When I saw those words I almost laughed out loud. Yeah, I thought, really, really dangerous. These words unsurprisingly come from an article from the very left side of the political-cultural spectrum: “Disciples Confronting Christian Nationalism.”  Although, Sadly, many conservative Christian leaders and intellectuals believe the same thing. It seems the idea of a Christian nation to these Christians of both the left and right is a discredited and archaic position which inevitably leads to stoning homosexuals, burning witches at the stake, and basically a 21st century version of the Spanish Inquisition. They have a deficient understanding of both Christianity and what a nation is in God’s economy. Here are a few quotes from the article demonstrating what this looks like from the left side of the political/cultural spectrum.

Liberal Christians as they used to be called in the early 20th century always had a heretical understanding of the gospel, as so-called progressive Christians do now. So this sentiment wouldn’t surprise us: “Christian Nationalism betrays the gospel and threatens the church.” What exactly is the gospel if it doesn’t apply to nations? Their supposed Savior explicitly says it does when he tells his closest followers just prior to ascending to the right hand of God to exercise the rule he has been given with “all authority in heaven and on earth”:

19 Therefore go and make disciples of all nations, baptizing them in the name of the Father and of the Son and of the Holy Spirit, 20 and teaching them to obey everything I have commanded you. And surely I am with you always, to the very end of the age.”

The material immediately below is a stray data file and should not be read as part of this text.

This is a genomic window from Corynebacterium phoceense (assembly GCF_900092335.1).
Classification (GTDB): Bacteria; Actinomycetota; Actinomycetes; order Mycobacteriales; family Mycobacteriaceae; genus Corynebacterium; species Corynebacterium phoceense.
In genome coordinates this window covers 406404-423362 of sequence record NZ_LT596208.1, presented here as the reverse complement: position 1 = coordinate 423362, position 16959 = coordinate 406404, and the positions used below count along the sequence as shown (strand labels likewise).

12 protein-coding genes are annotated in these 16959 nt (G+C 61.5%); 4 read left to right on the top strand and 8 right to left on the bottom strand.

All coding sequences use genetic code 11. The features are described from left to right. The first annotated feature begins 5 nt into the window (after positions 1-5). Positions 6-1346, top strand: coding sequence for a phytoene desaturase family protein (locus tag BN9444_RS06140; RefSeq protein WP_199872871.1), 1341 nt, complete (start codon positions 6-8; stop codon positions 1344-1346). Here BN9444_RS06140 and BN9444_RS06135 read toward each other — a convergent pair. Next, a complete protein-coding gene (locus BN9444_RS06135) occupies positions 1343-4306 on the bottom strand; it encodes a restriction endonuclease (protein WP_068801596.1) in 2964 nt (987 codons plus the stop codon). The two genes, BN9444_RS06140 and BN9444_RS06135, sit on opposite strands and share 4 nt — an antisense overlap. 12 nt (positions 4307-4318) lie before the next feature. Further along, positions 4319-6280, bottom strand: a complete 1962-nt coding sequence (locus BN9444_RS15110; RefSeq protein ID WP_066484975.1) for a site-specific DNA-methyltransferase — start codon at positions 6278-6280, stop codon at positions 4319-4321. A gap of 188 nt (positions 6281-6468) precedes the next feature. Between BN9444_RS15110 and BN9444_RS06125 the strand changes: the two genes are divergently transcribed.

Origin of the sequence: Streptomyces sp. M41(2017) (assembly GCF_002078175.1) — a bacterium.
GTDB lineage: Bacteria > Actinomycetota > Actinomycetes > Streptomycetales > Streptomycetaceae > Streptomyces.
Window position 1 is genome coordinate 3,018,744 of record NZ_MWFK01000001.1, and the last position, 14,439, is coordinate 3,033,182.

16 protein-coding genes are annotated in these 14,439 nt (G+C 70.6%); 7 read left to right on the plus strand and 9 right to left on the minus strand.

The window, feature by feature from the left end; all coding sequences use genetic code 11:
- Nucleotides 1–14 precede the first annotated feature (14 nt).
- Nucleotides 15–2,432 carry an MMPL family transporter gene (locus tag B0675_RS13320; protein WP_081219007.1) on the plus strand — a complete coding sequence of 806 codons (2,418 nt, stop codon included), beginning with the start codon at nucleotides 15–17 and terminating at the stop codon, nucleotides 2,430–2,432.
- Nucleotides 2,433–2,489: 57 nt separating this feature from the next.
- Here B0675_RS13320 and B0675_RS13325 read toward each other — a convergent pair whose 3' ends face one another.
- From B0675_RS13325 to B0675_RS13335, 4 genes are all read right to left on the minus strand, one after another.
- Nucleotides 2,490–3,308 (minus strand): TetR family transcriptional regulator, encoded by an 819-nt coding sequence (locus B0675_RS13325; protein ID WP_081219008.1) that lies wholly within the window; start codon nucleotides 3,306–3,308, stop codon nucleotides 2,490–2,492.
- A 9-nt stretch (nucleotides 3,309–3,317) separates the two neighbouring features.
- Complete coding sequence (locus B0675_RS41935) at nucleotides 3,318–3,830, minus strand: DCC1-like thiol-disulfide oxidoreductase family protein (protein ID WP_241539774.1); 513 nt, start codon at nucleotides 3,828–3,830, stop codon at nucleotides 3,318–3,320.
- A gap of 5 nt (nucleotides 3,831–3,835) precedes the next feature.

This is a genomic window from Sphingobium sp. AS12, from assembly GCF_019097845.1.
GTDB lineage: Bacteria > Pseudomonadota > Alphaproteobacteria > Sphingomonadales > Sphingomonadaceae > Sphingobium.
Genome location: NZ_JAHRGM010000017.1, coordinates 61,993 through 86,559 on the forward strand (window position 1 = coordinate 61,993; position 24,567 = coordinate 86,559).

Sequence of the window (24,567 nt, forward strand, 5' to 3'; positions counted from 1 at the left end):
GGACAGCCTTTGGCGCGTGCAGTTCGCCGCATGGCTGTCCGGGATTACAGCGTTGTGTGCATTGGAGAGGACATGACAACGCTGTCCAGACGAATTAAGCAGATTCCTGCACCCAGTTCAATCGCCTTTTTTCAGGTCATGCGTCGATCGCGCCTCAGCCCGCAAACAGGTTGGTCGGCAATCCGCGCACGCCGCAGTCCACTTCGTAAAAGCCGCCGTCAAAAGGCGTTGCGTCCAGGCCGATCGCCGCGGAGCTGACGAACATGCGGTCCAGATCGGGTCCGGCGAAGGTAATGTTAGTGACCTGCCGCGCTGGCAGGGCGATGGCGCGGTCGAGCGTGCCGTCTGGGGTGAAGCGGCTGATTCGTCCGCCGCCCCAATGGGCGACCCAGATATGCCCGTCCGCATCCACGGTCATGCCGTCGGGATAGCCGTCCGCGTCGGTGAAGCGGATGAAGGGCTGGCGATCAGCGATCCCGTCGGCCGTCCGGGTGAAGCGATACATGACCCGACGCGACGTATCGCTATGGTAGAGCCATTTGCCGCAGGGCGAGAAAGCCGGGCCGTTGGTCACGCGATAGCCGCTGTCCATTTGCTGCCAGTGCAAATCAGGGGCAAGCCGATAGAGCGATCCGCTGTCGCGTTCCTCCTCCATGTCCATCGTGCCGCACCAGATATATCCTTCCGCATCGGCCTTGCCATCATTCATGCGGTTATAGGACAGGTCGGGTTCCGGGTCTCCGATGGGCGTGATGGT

He did not say to make disciples of all people, but all nations, ethnos in Greek. Even most Bible-believing, gospel-declaring conservative Christians miss this one, completely. That’s sad because it isn’t seeing nations as potentially Christian that “betrays the gospel,” but it fulfills it! This doesn’t threaten the church, but it’s one of the primary reasons for its existence! Or maybe Jesus was just kidding.

This leftist/liberal/progressive “Christian” assembly also passed a resolution denouncing Christian nationalism as “a distortion of the Christian faith.” How can you say making nations Christian distorts a faith whose founder commanded his followers to do just that? Again, most conservative Christians, primarily leaders and intellectuals, agree. I’ve found most Christians sitting in the pews every Sunday most definitely want their nations to be more Christian. If they didn’t why would they complain about it all the time? And we see in the following quote how the leftist antipathy to the concept of a Christian nation differs markedly from the conservative one:

The resolution notes Christian Nationalism promotes violence, authoritarianism, “White Supremacy, antisemitism (and other forms of religious bigotry), xenophobia, persecution and scapegoating of LGBTQ+ persons, misogyny, and ableism.” But this dangerous ideology does this, the resolution points out, as it “appropriates the name of Jesus Christ and the language and imagery of scripture to promote this ideology, in direct contradiction to the gospel Jesus preached.” 

And to put the cherry on the top they commit to working “to counter this heretical ideology.” Karl Marx could have been a member in good standing of this denomination.

Let’s make the case that a Christian nation is in fact a thoroughly biblical concept. (I try to stay away from the phrase “Christian nationalism” if I can because of the baggage it’s enemies put on it.) It’s actually an easy case to make, which I attempt in a chapter in my, God willing, forthcoming book, titled,

“The Westphalian Nation-State and The Christian Nation.” If you’re a Christian and believe in nations (i.e., you’re not a globalist), you should be a Christian nationalist. The concept of the nation, or specific people groups, is an important biblical concept, the word being used well over 600 times. In addition to the Great Commission, the Apostle Paul in Acts 17 lays out the case for the God ordained nature of nations: